In an attempt to revitalize the integrity of his career, Shia LaBeouf has recently stated that he is done making blockbusters. Many see this as a snobby, unappreciative remark, but is it really? It is fairly common for working professionals to have stories about having to pay their dues before they experience true success. This makes it an intriguing statement since, according to LaBeouf, his vision is stifled within the studio system. Granted, LaBeouf’s “dues” were mega-blockbuster hits, but those must not have been his idea of success. This statement comes on the heels of some curious and ambitious career choices, including Lars Von Trier’s Nymphomaniac where LaBeouf is rumored to perform an unsimulated sex scene. Still, his first effort in his new “visionary” direction is this summer’s Lawless, which LaBeouf also helped produce. It may not be a great movie, but it’s a strong enough exercise of “life imitates art” to prove LaBeouf’s point.
Lawless is set in Prohibition-era Virginia where the legendary and infamous Bondurant brothers dominate the hillside bootlegging trade. LaBeouf plays the youngest of the three brothers, Jack, who is appropriately performing grunt-work as the driver, while trying to convince his older brother, Forrest, played with stoic minimalism by Tom Hardy, that he can do more. It’s important to note that this is not just another drama about bootlegging. Director, John Hillcoat and writer/musician Nick Cave have taken Matt Bondurant’s source material and created a story about man’s continuous struggle to prove himself in difficult times. Prohibition is an appropriate setting, given its supposed goal of neutering American society’s men who were being deemed too wild. As history has shown, this obviously led to unexpectedly violent results; consider the scene involving a particularly nasty form of revenge as an obvious homage to this “neutering.” This element allows the film to rise slightly above its notable flaws.
As business grows for the brothers, the Bondurants eventually attract the attention of Chicago Special Deputy, Charley Rakes who is depicted with tyrannical evilness by Guy Pearce. What unfolds from here is a nasty, brutal journey through the male psyche where empathy and forgiveness are abandoned for honor and pride. This, understandably, leaves the audience wondering why one must come at the cost of the other, a good question that both Hillcoat and Cave do not entirely address. Benevolence is constantly seen as disadvantageous, feminine, and weak. This masculine insecurity is most strikingly portrayed when one character violently attacks another for being called a ‘nance” or effeminate. Meanwhile, female characters are present, and they work hard at not being dragged down with the men they, for some reason, love.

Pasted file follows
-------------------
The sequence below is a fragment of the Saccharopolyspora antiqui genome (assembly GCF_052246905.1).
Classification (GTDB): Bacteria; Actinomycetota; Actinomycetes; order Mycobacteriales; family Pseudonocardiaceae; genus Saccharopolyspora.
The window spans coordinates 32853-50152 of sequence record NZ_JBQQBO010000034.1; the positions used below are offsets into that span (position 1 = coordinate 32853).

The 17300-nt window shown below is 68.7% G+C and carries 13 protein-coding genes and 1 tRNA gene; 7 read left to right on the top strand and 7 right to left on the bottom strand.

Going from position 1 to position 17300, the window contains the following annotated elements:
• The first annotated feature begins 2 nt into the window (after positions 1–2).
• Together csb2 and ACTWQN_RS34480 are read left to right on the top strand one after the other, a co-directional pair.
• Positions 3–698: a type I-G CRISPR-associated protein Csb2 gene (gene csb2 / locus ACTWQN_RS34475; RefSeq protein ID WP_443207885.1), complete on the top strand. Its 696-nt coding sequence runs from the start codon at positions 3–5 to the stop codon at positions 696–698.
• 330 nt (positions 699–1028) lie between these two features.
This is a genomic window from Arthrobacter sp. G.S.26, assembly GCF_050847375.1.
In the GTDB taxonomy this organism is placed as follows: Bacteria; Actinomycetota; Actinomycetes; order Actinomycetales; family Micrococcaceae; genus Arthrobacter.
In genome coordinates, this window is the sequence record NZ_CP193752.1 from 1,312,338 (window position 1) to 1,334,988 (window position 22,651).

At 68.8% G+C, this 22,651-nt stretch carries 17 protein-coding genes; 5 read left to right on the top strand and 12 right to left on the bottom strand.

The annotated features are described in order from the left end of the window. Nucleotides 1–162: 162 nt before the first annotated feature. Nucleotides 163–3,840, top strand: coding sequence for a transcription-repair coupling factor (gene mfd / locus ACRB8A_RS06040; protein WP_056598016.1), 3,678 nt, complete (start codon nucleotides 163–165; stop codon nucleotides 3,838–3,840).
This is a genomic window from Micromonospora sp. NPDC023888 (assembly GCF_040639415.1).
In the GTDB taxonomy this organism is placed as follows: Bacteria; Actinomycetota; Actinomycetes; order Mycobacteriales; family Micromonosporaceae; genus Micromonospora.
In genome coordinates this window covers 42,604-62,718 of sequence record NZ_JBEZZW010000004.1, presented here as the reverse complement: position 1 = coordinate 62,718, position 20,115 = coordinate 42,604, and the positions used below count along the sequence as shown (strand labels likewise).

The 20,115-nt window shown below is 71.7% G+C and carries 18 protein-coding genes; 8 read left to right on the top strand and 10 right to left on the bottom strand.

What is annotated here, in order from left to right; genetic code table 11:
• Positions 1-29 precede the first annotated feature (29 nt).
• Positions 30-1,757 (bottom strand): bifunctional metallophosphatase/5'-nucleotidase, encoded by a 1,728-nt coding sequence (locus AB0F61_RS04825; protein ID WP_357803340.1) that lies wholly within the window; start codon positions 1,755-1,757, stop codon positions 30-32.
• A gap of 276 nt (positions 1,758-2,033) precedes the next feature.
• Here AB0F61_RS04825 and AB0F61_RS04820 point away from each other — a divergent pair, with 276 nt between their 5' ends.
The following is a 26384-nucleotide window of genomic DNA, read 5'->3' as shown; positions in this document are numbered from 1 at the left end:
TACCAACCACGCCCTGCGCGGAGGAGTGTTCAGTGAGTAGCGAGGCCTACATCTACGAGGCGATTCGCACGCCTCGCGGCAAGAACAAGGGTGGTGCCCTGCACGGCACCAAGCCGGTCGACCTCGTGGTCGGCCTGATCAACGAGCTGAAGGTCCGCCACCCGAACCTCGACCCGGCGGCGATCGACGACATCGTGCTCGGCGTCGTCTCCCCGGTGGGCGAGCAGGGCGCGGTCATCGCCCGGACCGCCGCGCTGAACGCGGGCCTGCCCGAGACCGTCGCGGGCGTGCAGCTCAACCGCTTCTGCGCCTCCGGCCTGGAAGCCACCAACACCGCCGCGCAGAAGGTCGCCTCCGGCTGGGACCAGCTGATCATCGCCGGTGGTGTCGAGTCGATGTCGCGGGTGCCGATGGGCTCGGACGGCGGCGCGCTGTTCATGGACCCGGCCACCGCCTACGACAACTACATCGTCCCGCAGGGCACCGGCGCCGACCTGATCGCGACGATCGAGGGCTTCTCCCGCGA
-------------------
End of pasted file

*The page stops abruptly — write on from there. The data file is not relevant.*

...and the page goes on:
Unfortunately, Lawless begins with the feel of nothing more than a dramatized history lesson, which it must then work hard to shake. However, it does eventually get its wheels spinning. As strange as this film’s thematic agenda is, we are eventually on board as we are once again in the grips of the classic American cinematic paradox where the heroic outlaws wage war against the power hungry, malevolent authority. Effective turns from supporting roles by Jessica Chastain, Jason Clarke, Mia Wasikowska, and Gary Oldman don’t hurt either. By and large, Lawless scores points for trying to be a little different, as odd as those differences are. B-